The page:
Dumping glass on beach?
“Don’t let the opinions of a few discourage you from speaking up when you see something wrong.”
As a resident of the Town of Souris for over 50 years, I was embarrassed and shocked by the way that Mike MacDonald was treated. I agree with Mike MacDonald’s assessment: “It’s so scary. The mayor should be advocating for his constituents, that if there is an issue with the park they take care of it rather than attack the person who is raising the issue.’’
The Town of Souris should be proud of “these come-fromaway kids” and the fact that they are returning to P.E.I. They offer a different perspective and have ideas that may work.
Mike is correct: “If you walk down on the beach, there is a crazy amount of broken bottles, shards that can literally go through your foot. It’s terrible. It is really frightening.”
The ex-mayor said the town has been doing what it can to clean up the beach. The only effort that I see the town making is an annual one-day cleanup, the occasional removal of a dead seal, grass cutting and garbage removal around the shops. I don’t think the ex-mayor, councillors or staff have ever gone for a walk on this beach.
I cannot believe that the ex-mayor claimed to be concerned about the environment. I assume it is the town that gave approval of permits for the new buildings — less than 20 feet from the beach. I’m sure as a resident, I would not be allowed to put a building in a sand dune less than 20 feet from the shore. I used to walk Souris beach almost daily from April to October and I was also frustrated by the amounts of sharp glass. During the spring/summer, I would try to pick up a bag or two of the larger pieces of sharp glass and deposit them in my own garbage. I would complain and all that ever got done is the one-day annual cleanup.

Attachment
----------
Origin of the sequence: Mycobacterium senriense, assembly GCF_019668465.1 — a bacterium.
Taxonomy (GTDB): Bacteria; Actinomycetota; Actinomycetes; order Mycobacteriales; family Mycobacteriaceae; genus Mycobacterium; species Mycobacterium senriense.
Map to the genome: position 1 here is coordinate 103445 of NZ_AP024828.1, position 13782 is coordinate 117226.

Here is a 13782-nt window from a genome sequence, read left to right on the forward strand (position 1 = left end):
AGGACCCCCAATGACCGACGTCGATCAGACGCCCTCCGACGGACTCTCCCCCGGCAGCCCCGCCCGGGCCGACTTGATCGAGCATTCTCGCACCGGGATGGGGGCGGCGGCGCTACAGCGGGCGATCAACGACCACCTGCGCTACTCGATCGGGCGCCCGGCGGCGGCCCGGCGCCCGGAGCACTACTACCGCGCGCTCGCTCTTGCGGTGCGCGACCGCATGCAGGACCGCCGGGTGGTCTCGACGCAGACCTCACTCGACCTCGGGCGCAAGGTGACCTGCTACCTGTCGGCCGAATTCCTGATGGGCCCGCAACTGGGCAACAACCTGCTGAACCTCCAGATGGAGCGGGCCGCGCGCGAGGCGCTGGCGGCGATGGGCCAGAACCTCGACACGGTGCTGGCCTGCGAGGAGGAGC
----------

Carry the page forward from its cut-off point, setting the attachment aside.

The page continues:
This year, I have pretty much given up on picking up the sharp glass. I now choose to walk my dogs elsewhere and if I had young children I wouldn’t let them play in the sand or walk near the water at high tide. I believe that Patricia O’Brien is incorrect about the source of the sharp glass being an old dump. The sharp glass is too large and would surely have been broken over the years of being tossed by the sea. The shards include bottoms of bottles, plates, and look quite new. These pieces do not end up in areas surrounding Colville Bay. They do not even land on the sandbars when the tide is low. Only on certain parts of the beach do these large pieces of glass show up - practically in a straight line.
As someone who frequents this beach, I suspect that someone is dumping the sharp glass on the beach during their walks. A few years ago, Souris Beach became an attractive place to pick sea glass. Prior to the explosion of sea glass pickers, you would seldom find large pieces of sharp glass on the beach.
I have tried to discourage the dumping by telling a few of the regular sea glass pickers that I was setting up a web cam with the intention of catching who was dropping sharp glass. It seemed to work for a short time, as there was a decline in the level of sharp glass.
Mike was legitimately very upset with the lack of effort that the town staff was making to clean up the glass on Souris Beach. It sounded like Mike was not concerned for himself, as much as he was for the general public that goes to the beach.
As a resident of Souris, I would like to thank Mike MacDonald for showing concern about this hazardous situation. I would also like to apologize to him for the actions of the town staff and ex-mayor. I am one resident that hopes he continues to come home and enjoy his vacations.
Don’t let the opinions of a few discourage you from speaking up when you see something wrong.
Mike MacDonald, a former resident of Souris, was home visiting recently, when he started observing broken glass all over Souris Beach. He invited The Guardian for a walk along the beach to show some of what he found.